|US4847764 *||May 21, 1987||Jul 11, 1989||Meditrol, Inc.||System for dispensing drugs in health care institutions|
|US4971513 *||Jun 20, 1989||Nov 20, 1990||Societe Anonyme Dite: Compagnie Generale D'automatisme Cga-Hbs||Method of making up batches of small items|
|Citing Patent||Filing date||Publication date||Applicant||Title|
|US5988858 *||Feb 11, 1998||Nov 23, 1999||Kabushiki Kaisha Yuyama Seiksakusho||Method and apparatus for delivering drugs|
|US6170230||Dec 4, 1998||Jan 9, 2001||Automed Technologies, Inc.||Medication collecting system|
|US6181979 *||Jan 12, 1998||Jan 30, 2001||Kabushiki Kaisha Yuyama Seisakusho||Medication processing system|
|US6256967||Dec 11, 1998||Jul 10, 2001||Automed Technologies, Inc.||Integrated automated drug dispenser method and apparatus|
|US6308109 *||Apr 30, 1999||Oct 23, 2001||Kabushiki Kaisha Yuyama Seisakusho||Method and apparatus for delivering drugs|
|US6370841||Dec 3, 1999||Apr 16, 2002||Automed Technologies, Inc.||Automated method for dispensing bulk medications with a machine-readable code|
|US6449927||May 18, 2001||Sep 17, 2002||Automed Technologies, Inc.||Integrated automated drug dispenser method and apparatus|
|US6597969 *||Jun 22, 2001||Jul 22, 2003||Shlomo Greenwald||Hospital drug distribution system|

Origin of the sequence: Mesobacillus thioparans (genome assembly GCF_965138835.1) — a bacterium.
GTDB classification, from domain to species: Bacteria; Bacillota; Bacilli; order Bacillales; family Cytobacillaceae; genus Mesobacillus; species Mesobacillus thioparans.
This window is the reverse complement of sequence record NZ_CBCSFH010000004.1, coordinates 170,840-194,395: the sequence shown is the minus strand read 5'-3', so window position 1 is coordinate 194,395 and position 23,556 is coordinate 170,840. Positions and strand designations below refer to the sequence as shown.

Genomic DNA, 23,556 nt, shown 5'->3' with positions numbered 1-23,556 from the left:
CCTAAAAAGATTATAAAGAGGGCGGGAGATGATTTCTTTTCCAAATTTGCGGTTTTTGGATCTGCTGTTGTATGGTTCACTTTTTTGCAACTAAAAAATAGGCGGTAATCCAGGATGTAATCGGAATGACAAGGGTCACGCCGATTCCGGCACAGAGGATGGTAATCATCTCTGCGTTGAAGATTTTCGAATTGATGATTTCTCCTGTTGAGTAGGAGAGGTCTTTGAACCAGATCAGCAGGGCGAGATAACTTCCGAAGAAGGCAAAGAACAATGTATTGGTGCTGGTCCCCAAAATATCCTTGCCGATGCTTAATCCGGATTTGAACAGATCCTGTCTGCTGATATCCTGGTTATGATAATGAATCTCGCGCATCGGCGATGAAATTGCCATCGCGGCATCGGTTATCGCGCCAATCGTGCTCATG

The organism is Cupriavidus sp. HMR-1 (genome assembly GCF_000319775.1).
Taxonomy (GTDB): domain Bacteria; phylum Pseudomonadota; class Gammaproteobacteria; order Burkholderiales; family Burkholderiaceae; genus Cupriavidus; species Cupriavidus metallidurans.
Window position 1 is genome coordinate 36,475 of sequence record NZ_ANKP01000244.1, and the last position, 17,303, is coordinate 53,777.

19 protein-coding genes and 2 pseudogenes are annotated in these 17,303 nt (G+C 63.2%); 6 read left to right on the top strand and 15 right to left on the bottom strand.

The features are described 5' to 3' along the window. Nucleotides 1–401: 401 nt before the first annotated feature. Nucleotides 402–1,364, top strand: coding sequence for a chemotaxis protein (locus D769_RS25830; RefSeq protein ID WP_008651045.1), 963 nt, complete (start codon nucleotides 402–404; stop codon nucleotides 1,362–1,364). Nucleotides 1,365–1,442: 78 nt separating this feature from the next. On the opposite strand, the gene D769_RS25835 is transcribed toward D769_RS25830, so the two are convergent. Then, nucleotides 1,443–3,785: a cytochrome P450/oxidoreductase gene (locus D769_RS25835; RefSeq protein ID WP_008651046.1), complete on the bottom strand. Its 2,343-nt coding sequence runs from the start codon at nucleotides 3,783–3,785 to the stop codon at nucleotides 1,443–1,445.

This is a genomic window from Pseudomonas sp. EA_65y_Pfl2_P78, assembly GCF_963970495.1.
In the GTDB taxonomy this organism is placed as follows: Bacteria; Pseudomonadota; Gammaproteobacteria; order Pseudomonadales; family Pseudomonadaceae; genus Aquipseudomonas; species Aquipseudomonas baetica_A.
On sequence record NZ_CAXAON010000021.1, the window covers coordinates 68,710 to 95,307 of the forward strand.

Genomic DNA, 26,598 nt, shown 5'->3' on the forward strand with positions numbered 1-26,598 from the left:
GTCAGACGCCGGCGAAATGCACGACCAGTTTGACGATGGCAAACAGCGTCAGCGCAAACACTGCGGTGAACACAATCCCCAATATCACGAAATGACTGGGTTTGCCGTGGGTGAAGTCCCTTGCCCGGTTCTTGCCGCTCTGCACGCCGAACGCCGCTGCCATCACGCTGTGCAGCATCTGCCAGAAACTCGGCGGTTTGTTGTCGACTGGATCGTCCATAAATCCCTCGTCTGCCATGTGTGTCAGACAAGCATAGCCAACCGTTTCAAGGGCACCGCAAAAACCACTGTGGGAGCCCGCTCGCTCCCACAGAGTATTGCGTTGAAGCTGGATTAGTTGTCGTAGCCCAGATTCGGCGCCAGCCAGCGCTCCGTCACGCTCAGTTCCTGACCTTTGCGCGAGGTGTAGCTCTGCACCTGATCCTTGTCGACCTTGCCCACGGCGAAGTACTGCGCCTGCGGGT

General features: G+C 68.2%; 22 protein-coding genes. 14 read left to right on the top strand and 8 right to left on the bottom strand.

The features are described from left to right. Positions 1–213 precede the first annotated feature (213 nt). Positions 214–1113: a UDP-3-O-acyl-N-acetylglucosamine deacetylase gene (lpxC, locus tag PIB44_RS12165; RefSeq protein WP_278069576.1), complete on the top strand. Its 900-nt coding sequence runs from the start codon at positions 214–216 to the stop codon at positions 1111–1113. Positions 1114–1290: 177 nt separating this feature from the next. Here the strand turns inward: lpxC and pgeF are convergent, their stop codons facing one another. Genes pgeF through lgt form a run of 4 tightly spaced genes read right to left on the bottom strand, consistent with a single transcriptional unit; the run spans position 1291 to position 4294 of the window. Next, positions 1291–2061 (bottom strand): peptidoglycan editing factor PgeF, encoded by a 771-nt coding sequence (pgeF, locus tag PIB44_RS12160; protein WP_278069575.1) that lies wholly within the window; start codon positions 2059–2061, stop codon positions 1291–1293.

|US6625952||Oct 26, 2000||Sep 30, 2003||Automed Technologies, Inc.||Medication collecting system|
|US6742671||Sep 16, 2002||Jun 1, 2004||Automed Technologies, Inc.||Integrated automated drug dispenser method and apparatus|
|US7155396||Jun 17, 1999||Dec 26, 2006||Kabushiki Kaisha Yuyama Seisakusho||Drug preparation instruction system|
|US7748199 *||Feb 2, 2007||Jul 6, 2010||Align Technology, Inc.||System and method for packaging of mass-fabricated custom items|
|US7805217 *||Dec 3, 2004||Sep 28, 2010||Automed Technologies, Inc.||Pharmacy dispensing system and method|
|US8091213 *||Apr 11, 2011||Jan 10, 2012||Yuyama Mfg. Co., Ltd.||Installation/removal device, display change device, and dosing system|